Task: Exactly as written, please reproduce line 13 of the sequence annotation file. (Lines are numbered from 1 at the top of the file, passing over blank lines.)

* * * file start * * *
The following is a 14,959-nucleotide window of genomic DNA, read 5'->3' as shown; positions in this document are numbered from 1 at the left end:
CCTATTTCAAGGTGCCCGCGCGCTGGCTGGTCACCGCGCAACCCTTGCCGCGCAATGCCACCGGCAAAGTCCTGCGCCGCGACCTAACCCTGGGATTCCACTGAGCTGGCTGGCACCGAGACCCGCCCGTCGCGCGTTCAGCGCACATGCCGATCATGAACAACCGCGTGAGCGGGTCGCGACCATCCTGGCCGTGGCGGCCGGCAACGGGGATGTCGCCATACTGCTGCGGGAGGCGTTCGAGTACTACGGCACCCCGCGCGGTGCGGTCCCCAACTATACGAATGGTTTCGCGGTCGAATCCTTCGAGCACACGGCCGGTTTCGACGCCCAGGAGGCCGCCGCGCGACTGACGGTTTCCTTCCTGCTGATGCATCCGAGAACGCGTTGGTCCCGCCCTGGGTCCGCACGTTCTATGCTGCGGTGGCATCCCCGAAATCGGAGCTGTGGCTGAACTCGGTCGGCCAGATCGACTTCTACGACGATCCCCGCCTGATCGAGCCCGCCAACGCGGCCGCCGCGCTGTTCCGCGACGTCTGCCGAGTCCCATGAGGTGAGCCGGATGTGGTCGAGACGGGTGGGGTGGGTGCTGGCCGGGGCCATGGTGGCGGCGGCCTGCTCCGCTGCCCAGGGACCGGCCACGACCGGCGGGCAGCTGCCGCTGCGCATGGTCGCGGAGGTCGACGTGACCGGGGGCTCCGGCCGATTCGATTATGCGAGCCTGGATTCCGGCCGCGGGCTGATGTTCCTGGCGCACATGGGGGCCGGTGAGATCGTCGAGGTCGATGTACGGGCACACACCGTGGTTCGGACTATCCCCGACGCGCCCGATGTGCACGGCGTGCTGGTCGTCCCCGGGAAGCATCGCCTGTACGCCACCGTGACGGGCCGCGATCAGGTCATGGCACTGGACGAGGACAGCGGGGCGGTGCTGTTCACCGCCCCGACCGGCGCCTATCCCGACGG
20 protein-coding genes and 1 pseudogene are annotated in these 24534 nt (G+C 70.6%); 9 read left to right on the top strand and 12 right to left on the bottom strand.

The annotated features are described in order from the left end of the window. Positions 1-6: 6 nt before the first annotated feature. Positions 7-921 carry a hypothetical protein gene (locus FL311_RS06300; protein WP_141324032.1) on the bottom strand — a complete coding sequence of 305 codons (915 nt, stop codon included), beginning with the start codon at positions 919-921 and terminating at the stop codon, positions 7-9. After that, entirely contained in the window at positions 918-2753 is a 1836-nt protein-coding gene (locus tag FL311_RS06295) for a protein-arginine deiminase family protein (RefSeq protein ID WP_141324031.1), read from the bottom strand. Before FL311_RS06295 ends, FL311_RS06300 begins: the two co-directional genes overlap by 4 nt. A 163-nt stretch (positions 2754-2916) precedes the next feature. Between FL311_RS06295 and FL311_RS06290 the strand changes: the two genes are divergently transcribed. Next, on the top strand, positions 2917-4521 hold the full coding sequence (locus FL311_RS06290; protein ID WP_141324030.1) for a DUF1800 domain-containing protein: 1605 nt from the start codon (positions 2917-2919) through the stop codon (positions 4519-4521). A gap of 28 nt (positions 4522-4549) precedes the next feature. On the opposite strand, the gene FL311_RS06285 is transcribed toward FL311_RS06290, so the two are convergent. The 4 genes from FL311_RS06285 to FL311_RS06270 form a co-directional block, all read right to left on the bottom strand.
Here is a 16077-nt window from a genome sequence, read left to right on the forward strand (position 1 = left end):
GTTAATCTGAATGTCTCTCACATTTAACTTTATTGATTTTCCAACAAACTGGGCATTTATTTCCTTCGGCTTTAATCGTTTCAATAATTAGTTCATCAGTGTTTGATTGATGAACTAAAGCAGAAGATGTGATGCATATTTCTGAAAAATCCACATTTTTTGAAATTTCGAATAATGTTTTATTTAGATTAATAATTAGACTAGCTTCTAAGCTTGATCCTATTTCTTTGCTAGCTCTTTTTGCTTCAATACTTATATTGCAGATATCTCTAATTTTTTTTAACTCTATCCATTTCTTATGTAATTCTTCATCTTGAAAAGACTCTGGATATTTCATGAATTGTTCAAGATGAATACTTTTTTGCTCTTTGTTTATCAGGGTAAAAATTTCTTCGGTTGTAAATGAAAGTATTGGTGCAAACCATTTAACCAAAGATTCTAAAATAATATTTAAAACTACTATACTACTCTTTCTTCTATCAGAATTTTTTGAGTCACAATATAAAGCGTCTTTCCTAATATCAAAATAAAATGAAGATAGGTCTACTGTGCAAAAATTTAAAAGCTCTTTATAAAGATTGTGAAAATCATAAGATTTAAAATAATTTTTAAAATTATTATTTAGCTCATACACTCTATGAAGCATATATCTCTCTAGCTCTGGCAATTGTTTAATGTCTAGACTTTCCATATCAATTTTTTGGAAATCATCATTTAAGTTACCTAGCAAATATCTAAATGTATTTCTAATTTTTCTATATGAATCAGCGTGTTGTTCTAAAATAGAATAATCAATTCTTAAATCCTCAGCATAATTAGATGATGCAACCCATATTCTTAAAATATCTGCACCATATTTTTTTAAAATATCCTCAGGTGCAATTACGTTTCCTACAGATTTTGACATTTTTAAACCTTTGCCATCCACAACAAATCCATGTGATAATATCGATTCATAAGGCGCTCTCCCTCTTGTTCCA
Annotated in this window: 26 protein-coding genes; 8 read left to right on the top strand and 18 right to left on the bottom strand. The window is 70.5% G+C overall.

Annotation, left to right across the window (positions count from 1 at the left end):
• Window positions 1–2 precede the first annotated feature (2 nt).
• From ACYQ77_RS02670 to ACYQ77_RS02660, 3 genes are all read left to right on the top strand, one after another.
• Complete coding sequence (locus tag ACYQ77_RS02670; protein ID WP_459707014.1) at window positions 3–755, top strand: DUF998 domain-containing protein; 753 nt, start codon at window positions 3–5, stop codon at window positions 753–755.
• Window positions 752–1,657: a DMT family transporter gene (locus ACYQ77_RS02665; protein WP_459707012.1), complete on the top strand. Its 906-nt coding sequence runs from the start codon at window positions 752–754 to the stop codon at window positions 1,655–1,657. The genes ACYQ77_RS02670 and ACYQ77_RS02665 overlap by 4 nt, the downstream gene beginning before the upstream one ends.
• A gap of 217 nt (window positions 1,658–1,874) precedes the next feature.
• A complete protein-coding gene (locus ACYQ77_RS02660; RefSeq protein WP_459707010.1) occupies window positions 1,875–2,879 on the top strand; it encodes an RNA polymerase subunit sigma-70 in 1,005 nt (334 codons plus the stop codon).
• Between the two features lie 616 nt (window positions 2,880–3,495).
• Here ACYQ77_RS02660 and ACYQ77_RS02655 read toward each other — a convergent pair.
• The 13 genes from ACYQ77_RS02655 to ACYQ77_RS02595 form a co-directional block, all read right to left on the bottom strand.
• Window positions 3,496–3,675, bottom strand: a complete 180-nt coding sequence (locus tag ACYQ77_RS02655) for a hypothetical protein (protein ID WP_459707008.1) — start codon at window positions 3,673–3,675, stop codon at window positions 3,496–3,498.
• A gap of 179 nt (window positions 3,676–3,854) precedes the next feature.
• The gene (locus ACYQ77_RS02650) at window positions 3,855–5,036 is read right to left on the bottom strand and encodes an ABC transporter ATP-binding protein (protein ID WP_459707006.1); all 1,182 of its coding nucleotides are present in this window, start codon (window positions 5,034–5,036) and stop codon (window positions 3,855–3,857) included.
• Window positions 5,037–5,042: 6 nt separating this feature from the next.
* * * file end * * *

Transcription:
• A gap of 217 nt (window positions 1,658–1,874) precedes the next feature.